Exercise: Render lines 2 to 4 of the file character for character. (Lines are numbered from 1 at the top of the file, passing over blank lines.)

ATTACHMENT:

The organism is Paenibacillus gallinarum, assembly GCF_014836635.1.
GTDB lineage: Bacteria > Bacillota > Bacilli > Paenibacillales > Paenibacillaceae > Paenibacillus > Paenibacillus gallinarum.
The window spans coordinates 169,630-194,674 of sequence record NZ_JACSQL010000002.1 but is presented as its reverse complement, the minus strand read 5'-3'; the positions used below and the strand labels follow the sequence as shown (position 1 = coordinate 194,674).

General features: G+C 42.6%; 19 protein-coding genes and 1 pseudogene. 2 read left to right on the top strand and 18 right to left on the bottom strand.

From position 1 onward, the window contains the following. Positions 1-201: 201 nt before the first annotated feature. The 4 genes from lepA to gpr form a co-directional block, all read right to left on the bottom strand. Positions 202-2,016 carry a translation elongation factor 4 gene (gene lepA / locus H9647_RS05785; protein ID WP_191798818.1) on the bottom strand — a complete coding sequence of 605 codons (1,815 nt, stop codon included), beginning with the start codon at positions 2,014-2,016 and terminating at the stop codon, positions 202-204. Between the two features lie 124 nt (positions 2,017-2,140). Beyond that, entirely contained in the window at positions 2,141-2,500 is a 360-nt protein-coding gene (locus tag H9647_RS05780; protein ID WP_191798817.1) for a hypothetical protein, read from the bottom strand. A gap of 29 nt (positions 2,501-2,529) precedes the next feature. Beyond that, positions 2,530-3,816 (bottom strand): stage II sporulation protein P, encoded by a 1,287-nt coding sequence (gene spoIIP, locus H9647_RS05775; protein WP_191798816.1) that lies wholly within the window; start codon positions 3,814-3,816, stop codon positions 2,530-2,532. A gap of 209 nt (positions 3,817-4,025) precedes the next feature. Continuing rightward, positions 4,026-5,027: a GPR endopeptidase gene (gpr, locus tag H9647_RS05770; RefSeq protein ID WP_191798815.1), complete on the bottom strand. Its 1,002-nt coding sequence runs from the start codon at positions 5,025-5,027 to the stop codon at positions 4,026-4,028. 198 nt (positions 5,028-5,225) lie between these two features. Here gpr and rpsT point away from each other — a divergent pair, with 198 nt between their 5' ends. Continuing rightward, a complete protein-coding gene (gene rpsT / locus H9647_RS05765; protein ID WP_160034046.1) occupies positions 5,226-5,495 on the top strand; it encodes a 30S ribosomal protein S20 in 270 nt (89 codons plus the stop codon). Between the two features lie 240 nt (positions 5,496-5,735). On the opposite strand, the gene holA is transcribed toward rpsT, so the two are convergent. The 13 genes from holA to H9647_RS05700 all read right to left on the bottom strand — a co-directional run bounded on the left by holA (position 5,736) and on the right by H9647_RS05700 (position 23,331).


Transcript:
GTDB lineage: Bacteria > Bacillota > Bacilli > Paenibacillales > Paenibacillaceae > Paenibacillus > Paenibacillus gallinarum.
The window spans coordinates 169,630-194,674 of sequence record NZ_JACSQL010000002.1 but is presented as its reverse complement, the minus strand read 5'-3'; the positions used below and the strand labels follow the sequence as shown (position 1 = coordinate 194,674).

General features: G+C 42.6%; 19 protein-coding genes and 1 pseudogene. 2 read left to right on the top strand and 18 right to left on the bottom strand.